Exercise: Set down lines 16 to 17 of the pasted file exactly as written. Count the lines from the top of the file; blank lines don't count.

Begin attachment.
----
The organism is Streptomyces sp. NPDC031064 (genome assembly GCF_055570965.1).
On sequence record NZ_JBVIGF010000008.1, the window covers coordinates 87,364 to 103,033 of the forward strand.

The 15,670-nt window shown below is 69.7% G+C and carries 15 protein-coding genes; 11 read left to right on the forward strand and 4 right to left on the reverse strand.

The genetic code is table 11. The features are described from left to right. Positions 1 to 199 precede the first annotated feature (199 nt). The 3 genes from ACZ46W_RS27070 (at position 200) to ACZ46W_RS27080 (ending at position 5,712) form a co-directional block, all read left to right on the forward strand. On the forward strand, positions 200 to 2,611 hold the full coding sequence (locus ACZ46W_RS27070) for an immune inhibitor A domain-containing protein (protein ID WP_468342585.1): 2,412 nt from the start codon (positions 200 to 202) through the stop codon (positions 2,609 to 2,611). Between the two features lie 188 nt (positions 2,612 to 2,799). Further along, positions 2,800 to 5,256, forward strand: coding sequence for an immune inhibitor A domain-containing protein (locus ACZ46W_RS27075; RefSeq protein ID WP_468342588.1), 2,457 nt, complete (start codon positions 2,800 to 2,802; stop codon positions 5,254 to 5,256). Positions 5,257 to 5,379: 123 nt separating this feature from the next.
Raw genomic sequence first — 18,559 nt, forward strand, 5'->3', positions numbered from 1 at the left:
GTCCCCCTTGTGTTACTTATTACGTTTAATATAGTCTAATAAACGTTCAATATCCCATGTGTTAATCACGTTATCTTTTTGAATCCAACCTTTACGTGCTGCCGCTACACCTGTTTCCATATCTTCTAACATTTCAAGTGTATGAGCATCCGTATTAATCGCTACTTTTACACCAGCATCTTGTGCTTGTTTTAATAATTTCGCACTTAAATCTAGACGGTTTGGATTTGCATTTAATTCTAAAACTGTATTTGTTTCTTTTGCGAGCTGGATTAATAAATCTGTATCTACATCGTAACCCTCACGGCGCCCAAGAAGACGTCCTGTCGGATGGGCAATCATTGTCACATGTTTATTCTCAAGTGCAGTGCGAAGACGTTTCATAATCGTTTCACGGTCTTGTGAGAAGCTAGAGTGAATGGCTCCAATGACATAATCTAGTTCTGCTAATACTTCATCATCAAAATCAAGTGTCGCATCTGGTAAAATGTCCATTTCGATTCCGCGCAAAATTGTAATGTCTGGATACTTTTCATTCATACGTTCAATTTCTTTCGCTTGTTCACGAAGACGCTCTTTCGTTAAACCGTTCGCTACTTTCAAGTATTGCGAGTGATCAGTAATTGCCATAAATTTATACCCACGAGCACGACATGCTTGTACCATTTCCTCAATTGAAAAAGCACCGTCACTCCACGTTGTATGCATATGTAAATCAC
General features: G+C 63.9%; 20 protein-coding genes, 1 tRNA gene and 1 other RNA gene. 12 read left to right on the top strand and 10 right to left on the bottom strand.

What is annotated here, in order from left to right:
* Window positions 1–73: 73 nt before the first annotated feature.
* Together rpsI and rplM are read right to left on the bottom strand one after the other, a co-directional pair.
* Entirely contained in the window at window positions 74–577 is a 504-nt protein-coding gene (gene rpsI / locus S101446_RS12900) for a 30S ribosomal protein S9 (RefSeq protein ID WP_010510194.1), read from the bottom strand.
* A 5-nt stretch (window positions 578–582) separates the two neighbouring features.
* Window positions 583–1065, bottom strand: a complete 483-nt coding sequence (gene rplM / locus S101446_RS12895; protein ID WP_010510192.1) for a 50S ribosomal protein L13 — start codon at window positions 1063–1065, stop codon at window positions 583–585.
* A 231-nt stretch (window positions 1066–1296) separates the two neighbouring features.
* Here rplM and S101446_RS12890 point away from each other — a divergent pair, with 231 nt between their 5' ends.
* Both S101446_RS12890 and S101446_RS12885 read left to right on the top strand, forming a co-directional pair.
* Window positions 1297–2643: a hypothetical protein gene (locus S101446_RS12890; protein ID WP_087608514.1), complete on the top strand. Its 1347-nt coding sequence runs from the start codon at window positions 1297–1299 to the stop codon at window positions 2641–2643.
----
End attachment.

* Both S101446_RS12890 and S101446_RS12885 read left to right on the top strand, forming a co-directional pair.
* Window positions 1297–2643: a hypothetical protein gene (locus S101446_RS12890; protein ID WP_087608514.1), complete on the top strand. Its 1347-nt coding sequence runs from the start codon at window positions 1297–1299 to the stop codon at window positions 2641–2643.